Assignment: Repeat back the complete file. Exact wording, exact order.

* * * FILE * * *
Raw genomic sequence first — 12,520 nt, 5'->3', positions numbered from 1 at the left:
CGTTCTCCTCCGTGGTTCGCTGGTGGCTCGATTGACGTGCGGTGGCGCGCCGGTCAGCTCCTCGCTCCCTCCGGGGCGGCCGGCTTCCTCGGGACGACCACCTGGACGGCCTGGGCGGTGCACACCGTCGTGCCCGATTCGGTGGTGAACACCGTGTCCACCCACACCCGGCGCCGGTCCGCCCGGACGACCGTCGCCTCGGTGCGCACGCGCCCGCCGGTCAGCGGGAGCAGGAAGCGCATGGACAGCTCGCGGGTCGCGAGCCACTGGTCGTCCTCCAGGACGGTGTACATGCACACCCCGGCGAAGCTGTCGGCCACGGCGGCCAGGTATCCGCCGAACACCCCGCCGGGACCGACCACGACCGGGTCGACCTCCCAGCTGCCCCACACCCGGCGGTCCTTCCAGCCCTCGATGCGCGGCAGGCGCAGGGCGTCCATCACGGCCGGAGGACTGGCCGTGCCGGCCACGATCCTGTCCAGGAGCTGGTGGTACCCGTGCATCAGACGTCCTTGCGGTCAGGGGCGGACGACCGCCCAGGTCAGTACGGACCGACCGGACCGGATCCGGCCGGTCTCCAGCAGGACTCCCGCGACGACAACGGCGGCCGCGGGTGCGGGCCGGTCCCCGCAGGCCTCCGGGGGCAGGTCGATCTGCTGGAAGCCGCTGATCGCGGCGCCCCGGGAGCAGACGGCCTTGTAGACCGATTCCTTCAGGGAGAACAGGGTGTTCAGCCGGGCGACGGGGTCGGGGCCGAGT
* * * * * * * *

Raw genomic sequence first — 12,520 nt, 5'->3', positions numbered from 1 at the left:
CGTTCTCCTCCGTGGTTCGCTGGTGGCTCGATTGACGTGCGGTGGCGCGCCGGTCAGCTCCTCGCTCCCTCCGGGGCGGCCGGCTTCCTCGGGACGACCACCTGGACGGCCTGGGCGGTGCACACCGTCGTGCCCGATTCGGTGGTGAACACCGTGTCCACCCACACCCGGCGCCGGTCCGCCCGGACGACCGTCGCCTCGGTGCGCACGCGCCCGCCGGTCAGCGGGAGCAGGAAGCGCATGGACAGCTCGCGGGTCGCGAGCCACTGGTCGTCCTCCAGGACGGTGTACATGCACACCCCGGCGAAGCTGTCGGCCACGGCGGCCAGGTATCCGCCGAACACCCCGCCGGGACCGACCACGACCGGGTCGACCTCCCAGCTGCCCCACACCCGGCGGTCCTTCCAGCCCTCGATGCGCGGCAGGCGCAGGGCGTCCATCACGGCCGGAGGACTGGCCGTGCCGGCCACGATCCTGTCCAGGAGCTGGTGGTACCCGTGCATCAGACGTCCTTGCGGTCAGGGGCGGACGACCGCCCAGGTCAGTACGGACCGACCGGACCGGATCCGGCCGGTCTCCAGCAGGACTCCCGCGACGACAACGGCGGCCGCGGGTGCGGGCCGGTCCCCGCAGGCCTCCGGGGGCAGGTCGATCTGCTGGAAGCCGCTGATCGCGGCGCCCCGGGAGCAGACGGCCTTGTAGACCGATTCCTTCAGGGAGAACAGGGTGTTCAGCCGGGCGACGGGGTCGGGGCCGAGT